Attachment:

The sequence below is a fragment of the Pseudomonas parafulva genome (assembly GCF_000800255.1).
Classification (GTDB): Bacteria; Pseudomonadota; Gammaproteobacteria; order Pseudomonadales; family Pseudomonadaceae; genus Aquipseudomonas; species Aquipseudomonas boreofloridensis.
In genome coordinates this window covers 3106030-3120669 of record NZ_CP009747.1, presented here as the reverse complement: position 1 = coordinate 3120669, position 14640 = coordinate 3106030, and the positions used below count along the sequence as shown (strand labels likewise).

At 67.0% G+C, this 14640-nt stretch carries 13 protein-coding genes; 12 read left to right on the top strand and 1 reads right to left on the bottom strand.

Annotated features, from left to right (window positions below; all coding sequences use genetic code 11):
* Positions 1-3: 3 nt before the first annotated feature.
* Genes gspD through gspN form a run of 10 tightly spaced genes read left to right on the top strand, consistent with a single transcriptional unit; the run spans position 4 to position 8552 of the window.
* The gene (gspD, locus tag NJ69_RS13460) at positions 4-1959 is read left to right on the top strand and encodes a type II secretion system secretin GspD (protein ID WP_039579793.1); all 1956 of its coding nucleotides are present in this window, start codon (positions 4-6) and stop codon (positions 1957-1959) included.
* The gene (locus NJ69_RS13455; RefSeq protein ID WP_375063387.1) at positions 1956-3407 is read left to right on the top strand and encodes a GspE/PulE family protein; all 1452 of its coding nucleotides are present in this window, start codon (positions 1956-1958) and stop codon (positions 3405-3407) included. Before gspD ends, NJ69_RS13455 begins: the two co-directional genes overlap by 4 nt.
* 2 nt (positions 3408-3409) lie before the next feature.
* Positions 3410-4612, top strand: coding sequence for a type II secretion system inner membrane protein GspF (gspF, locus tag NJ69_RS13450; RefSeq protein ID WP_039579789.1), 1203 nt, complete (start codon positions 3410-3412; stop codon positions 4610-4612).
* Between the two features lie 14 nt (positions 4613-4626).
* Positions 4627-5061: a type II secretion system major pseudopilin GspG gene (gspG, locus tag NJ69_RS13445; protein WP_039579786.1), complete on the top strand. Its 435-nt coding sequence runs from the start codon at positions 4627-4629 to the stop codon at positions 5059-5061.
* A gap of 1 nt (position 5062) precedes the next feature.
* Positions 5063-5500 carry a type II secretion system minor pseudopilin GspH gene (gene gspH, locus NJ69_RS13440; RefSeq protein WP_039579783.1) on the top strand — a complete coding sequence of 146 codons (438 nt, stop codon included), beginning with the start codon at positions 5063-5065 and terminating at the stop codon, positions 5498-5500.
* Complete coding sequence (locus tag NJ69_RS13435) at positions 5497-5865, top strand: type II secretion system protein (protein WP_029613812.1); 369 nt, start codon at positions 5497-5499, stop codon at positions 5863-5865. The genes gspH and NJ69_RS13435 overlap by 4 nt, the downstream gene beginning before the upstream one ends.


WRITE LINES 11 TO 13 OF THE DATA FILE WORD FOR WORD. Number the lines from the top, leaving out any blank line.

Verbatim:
* Positions 3410-4612, top strand: coding sequence for a type II secretion system inner membrane protein GspF (gspF, locus tag NJ69_RS13450; RefSeq protein ID WP_039579789.1), 1203 nt, complete (start codon positions 3410-3412; stop codon positions 4610-4612).
* Between the two features lie 14 nt (positions 4613-4626).
* Positions 4627-5061: a type II secretion system major pseudopilin GspG gene (gspG, locus tag NJ69_RS13445; protein WP_039579786.1), complete on the top strand. Its 435-nt coding sequence runs from the start codon at positions 4627-4629 to the stop codon at positions 5059-5061.